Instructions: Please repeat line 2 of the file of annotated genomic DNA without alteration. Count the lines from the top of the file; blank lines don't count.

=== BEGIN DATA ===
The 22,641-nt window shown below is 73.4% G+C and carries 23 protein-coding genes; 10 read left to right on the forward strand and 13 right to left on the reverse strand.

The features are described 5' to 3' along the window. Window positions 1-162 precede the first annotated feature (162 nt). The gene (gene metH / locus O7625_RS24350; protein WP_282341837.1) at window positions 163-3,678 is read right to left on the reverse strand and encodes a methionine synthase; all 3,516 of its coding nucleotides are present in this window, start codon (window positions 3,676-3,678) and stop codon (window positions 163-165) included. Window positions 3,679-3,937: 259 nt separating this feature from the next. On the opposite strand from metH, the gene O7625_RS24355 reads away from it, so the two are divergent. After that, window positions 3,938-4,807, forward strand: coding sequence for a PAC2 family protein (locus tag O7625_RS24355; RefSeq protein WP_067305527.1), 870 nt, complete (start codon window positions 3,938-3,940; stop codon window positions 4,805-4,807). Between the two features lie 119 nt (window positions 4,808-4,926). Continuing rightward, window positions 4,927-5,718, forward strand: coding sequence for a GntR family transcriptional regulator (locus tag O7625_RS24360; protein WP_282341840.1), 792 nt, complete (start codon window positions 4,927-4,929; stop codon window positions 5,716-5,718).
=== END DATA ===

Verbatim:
The features are described 5' to 3' along the window. Window positions 1-162 precede the first annotated feature (162 nt). The gene (gene metH / locus O7625_RS24350; protein WP_282341837.1) at window positions 163-3,678 is read right to left on the reverse strand and encodes a methionine synthase; all 3,516 of its coding nucleotides are present in this window, start codon (window positions 3,676-3,678) and stop codon (window positions 163-165) included. Window positions 3,679-3,937: 259 nt separating this feature from the next. On the opposite strand from metH, the gene O7625_RS24355 reads away from it, so the two are divergent. After that, window positions 3,938-4,807, forward strand: coding sequence for a PAC2 family protein (locus tag O7625_RS24355; RefSeq protein WP_067305527.1), 870 nt, complete (start codon window positions 3,938-3,940; stop codon window positions 4,805-4,807). Between the two features lie 119 nt (window positions 4,808-4,926). Continuing rightward, window positions 4,927-5,718, forward strand: coding sequence for a GntR family transcriptional regulator (locus tag O7625_RS24360; protein WP_282341840.1), 792 nt, complete (start codon window positions 4,927-4,929; stop codon window positions 5,716-5,718).